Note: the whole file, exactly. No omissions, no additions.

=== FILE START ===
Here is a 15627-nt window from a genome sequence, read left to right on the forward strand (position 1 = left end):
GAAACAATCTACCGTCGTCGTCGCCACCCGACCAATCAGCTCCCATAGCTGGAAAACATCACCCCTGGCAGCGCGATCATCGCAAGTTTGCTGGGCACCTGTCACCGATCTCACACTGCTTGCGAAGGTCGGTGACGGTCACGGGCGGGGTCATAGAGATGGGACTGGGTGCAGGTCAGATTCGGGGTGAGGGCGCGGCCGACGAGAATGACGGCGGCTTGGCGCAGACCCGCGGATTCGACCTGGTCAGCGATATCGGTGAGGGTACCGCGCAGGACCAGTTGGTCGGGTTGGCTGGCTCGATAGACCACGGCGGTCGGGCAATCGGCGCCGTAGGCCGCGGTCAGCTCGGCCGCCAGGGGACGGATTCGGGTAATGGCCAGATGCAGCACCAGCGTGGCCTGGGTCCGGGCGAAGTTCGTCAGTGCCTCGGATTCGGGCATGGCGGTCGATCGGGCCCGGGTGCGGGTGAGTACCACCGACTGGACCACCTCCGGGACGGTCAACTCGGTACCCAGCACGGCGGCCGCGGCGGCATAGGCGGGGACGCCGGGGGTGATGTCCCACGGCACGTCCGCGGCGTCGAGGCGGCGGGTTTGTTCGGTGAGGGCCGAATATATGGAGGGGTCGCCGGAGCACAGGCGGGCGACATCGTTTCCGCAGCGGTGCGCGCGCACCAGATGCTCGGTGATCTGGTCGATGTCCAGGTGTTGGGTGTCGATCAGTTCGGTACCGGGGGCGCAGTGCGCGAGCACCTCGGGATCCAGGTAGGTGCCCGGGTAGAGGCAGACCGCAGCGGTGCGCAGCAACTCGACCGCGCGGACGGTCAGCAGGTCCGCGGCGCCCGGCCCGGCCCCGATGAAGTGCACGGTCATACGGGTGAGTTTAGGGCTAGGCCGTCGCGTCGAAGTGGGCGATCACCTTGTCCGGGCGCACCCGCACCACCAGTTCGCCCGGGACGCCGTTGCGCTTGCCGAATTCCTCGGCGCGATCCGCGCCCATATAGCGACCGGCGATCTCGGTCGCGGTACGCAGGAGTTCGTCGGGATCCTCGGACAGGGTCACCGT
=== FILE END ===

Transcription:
Here is a 15627-nt window from a genome sequence, read left to right on the forward strand (position 1 = left end):
GAAACAATCTACCGTCGTCGTCGCCACCCGACCAATCAGCTCCCATAGCTGGAAAACATCACCCCTGGCAGCGCGATCATCGCAAGTTTGCTGGGCACCTGTCACCGATCTCACACTGCTTGCGAAGGTCGGTGACGGTCACGGGCGGGGTCATAGAGATGGGACTGGGTGCAGGTCAGATTCGGGGTGAGGGCGCGGCCGACGAGAATGACGGCGGCTTGGCGCAGACCCGCGGATTCGACCTGGTCAGCGATATCGGTGAGGGTACCGCGCAGGACCAGTTGGTCGGGTTGGCTGGCTCGATAGACCACGGCGGTCGGGCAATCGGCGCCGTAGGCCGCGGTCAGCTCGGCCGCCAGGGGACGGATTCGGGTAATGGCCAGATGCAGCACCAGCGTGGCCTGGGTCCGGGCGAAGTTCGTCAGTGCCTCGGATTCGGGCATGGCGGTCGATCGGGCCCGGGTGCGGGTGAGTACCACCGACTGGACCACCTCCGGGACGGTCAACTCGGTACCCAGCACGGCGGCCGCGGCGGCATAGGCGGGGACGCCGGGGGTGATGTCCCACGGCACGTCCGCGGCGTCGAGGCGGCGGGTTTGTTCGGTGAGGGCCGAATATATGGAGGGGTCGCCGGAGCACAGGCGGGCGACATCGTTTCCGCAGCGGTGCGCGCGCACCAGATGCTCGGTGATCTGGTCGATGTCCAGGTGTTGGGTGTCGATCAGTTCGGTACCGGGGGCGCAGTGCGCGAGCACCTCGGGATCCAGGTAGGTGCCCGGGTAGAGGCAGACCGCAGCGGTGCGCAGCAACTCGACCGCGCGGACGGTCAGCAGGTCCGCGGCGCCCGGCCCGGCCCCGATGAAGTGCACGGTCATACGGGTGAGTTTAGGGCTAGGCCGTCGCGTCGAAGTGGGCGATCACCTTGTCCGGGCGCACCCGCACCACCAGTTCGCCCGGGACGCCGTTGCGCTTGCCGAATTCCTCGGCGCGATCCGCGCCCATATAGCGACCGGCGATCTCGGTCGCGGTACGCAGGAGTTCGTCGGGATCCTCGGACAGGGTCACCGT